Presentation is loading. Please wait.

Presentation is loading. Please wait.

Defoaming Properties of waxes Conclusions Supercritical Fluid Extraction/Fractionation of Waxes Selective Low surface tension High mass transfer rates.

Similar presentations


Presentation on theme: "Defoaming Properties of waxes Conclusions Supercritical Fluid Extraction/Fractionation of Waxes Selective Low surface tension High mass transfer rates."— Presentation transcript:

1 Defoaming Properties of waxes Conclusions Supercritical Fluid Extraction/Fractionation of Waxes Selective Low surface tension High mass transfer rates Simple product recovery No solvent residues Cheap and non-toxic 3 The conventional techniques for extracting waxes involve the use of volatile organic solvents such as dichloromethane, chloroform and hexane which, apart from having environmental and toxicological effects, are also unselective and extract a number of unwanted compounds. 3 Supercritical CO 2 has several distinct advantages over conventional organic solvents in extractions. Alkanes (Only odd numbered, mainly C 27, C 29 and C 31 ) Wax esters (Mainly C 44, only even numbered, mainly formed with hexadecanoic acid or octacosanol) Fatty aldehydes (Mainly C 26 to C 34 ) Fatty Alcohols (Only even numbered, mainly C 24, C 26 and C 28 ) Fatty Acids (Mainly even numbered, predominately C 16 and C 18 with different degrees of unsaturation) Sterols (cholesterol, campesterol, stigmasterol and sitosterol) Extractions of waxes from maize and sugarcane bagasse (SCB) were carried out using optimised conditions obtained using the factorial experimental design. Fractionation of crude waxes isolates different groups of hydrophobic molecules, resulting in wax fractions having distinct properties and melting points. Waxes from maize and sugarcane bagasse contain a wide range of hydrophobic molecules ranging from long-chain hydrocarbons to wax esters. ATM/50 o C – Maize wax is a liquid at 50 o C 80 bar/35 o C – Maize wax is a yellow powder References Reference Blank Sugarcane Maize Foam control in horizontal axis washing machines is an important issue. Due to the mechanical agitation, elevated temperature and high surfactant concentration, an excess of foam can be generated resulting in adverse effects on washing performance related to impaired movement of the laundry itself and inefficient rinsing and drainage of the machine. Besides that, the electronic parts of the washing machine may be damaged. Several types of antifoam substances are used for foam control, although they have a negative impact on the environment 4,5 : phosphates (eutrophication), nitrogen-containing compounds (possible carcinogenetic by-products nitrosamines), organic silicon compounds (persistent) and fluoro compounds. At the moment, carboxylates are used in ecological laundry detergents. Another option is renewable hydrocarbons, like waxes, as presented here. The waxes should have a melting point range between 30-50°C and low saponification values 5. The wax samples were tested in the washing machine formulations. In the reference blank test no defoaming agent was added while in the wax washing machine test wax was added to investigate its defoaming properties in a washing machine run. Washing Machine Tests (real-life situation) The height of the foam was measured every 5 minutes in order to investigate the efficiency of the wax as a defoaming agent. Thomas M. Attard, Andrew J. Hunt and Elke Theeuwes Foam control in laundry applications Since the 1990’s, decreasing fossil reserves, rising oil prices and concerns over security of supply and sustainability have led to a global policy shift back towards the use of biomass as a local, renewable and low carbon feedstock. The biorefinery concept that has emerged is analogous to today’s petroleum refineries that convert the biomass into multiple value-added products including energy, chemical and materials. 1 Extraction of valuable phytochemicals, prior to more destructive processes, can significantly increase the range of products and potentially improve the overall financial returns. 2 1.V. L. Budarin, P. S. Shuttleworth, J. R. Dodson, A. J. Hunt, B. Lanigan, R. Marriott, K. J. Milkowski, A. J. Wilson, S. W. Breeden, J. Fan, E. H. K. Sin and J. H. Clark, Energy & Environmental Science,2011, 4, J. H. Clark, V. Budarin, F. E. I. Deswarte, J. J. E. Hardy, F. M. Kerton, A. J. Hunt, R. Luque, D. J. Macquarrie, K. Milkowski, A. Rodriguez, O. Samuel, S. J. Tavener, R. J. White and A. J. Wilson, Green Chemistry, 2006, 8, F. E. I. Deswarte, J. H. Clark, J. J. E. Hardy and P. M. Rose, 2006, Green Chemistry, 8, http://ec.europa.eu/environment/ecolabel/documents/did_list/didlist_part_a_en.pdf 5.H. Ferch and W. Leonhardt. Foam Control in Detergent Products. In Defoaming Theory and Industrial Applications edited by P.R. Garrett, 1993, Waxes from maize and sugarcane bagasse have been successfully extracted and fractionated using supercritical carbon dioxide. Washing machine tests have shown that the waxes are promising antifoaming agents. Tests on the performance of the surfactants in the presence of the waxes will be carried out.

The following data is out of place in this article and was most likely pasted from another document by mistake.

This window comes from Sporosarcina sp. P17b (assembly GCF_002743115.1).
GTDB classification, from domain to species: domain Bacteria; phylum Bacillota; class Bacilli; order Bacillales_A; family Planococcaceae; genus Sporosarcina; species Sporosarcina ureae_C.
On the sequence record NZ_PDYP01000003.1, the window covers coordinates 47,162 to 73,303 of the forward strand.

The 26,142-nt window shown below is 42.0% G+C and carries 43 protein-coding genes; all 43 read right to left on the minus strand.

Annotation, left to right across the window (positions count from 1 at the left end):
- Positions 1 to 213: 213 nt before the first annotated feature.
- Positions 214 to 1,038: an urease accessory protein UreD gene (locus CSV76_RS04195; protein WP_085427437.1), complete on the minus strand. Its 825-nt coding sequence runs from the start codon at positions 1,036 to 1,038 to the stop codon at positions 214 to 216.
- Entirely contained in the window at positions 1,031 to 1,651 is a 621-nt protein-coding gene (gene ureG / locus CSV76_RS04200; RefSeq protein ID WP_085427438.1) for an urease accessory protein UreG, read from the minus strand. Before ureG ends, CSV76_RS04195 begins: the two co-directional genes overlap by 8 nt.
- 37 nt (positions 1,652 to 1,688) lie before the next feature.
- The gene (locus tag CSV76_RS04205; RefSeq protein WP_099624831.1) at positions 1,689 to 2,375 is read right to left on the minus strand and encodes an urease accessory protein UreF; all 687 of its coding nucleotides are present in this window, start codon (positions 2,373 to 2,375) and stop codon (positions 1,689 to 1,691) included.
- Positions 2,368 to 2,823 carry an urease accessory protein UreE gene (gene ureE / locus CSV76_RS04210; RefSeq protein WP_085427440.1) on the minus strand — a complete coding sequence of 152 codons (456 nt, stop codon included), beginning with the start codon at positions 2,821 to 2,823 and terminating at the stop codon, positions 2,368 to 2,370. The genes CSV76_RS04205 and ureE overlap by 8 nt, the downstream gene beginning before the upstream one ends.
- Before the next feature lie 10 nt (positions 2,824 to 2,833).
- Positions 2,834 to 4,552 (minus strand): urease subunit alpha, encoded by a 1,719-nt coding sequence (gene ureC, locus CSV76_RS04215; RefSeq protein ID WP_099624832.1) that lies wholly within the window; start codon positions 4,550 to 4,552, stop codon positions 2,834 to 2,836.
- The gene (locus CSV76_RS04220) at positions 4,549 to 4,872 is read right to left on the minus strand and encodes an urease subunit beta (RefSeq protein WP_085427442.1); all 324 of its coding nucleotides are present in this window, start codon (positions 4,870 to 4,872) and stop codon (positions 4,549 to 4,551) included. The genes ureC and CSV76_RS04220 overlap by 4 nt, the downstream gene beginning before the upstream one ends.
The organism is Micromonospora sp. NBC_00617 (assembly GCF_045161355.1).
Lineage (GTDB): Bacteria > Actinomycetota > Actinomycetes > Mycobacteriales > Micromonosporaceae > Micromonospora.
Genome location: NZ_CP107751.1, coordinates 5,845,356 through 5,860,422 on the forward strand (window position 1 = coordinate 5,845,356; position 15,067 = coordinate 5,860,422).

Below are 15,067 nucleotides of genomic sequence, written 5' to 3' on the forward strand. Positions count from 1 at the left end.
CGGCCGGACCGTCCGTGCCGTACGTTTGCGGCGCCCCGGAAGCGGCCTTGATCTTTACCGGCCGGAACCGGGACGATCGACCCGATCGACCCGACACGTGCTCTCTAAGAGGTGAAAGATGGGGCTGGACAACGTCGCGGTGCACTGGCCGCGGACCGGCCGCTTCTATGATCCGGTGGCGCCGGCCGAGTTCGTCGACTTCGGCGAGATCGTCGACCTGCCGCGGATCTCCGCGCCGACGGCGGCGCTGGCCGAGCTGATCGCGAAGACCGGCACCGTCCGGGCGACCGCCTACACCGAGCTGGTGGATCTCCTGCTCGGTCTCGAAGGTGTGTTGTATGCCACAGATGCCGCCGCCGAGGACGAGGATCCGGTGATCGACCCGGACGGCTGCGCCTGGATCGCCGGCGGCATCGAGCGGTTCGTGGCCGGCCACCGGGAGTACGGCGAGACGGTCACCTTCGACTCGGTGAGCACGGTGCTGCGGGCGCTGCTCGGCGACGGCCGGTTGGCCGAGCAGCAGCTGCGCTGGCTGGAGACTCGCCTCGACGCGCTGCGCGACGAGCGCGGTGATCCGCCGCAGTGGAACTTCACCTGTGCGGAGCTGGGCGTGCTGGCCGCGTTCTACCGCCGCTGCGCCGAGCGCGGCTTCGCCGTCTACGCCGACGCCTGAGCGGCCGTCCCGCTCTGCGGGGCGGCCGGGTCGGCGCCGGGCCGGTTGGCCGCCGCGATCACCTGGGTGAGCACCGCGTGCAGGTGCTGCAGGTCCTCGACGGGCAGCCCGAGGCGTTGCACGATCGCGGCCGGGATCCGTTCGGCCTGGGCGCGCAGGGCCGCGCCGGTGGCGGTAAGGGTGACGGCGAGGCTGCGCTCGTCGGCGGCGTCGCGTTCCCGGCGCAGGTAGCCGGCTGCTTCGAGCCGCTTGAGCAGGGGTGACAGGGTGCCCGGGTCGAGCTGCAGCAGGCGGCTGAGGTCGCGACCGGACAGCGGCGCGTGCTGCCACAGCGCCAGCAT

Download ppt "Defoaming Properties of waxes Conclusions Supercritical Fluid Extraction/Fractionation of Waxes Selective Low surface tension High mass transfer rates."

Similar presentations


Ads by Google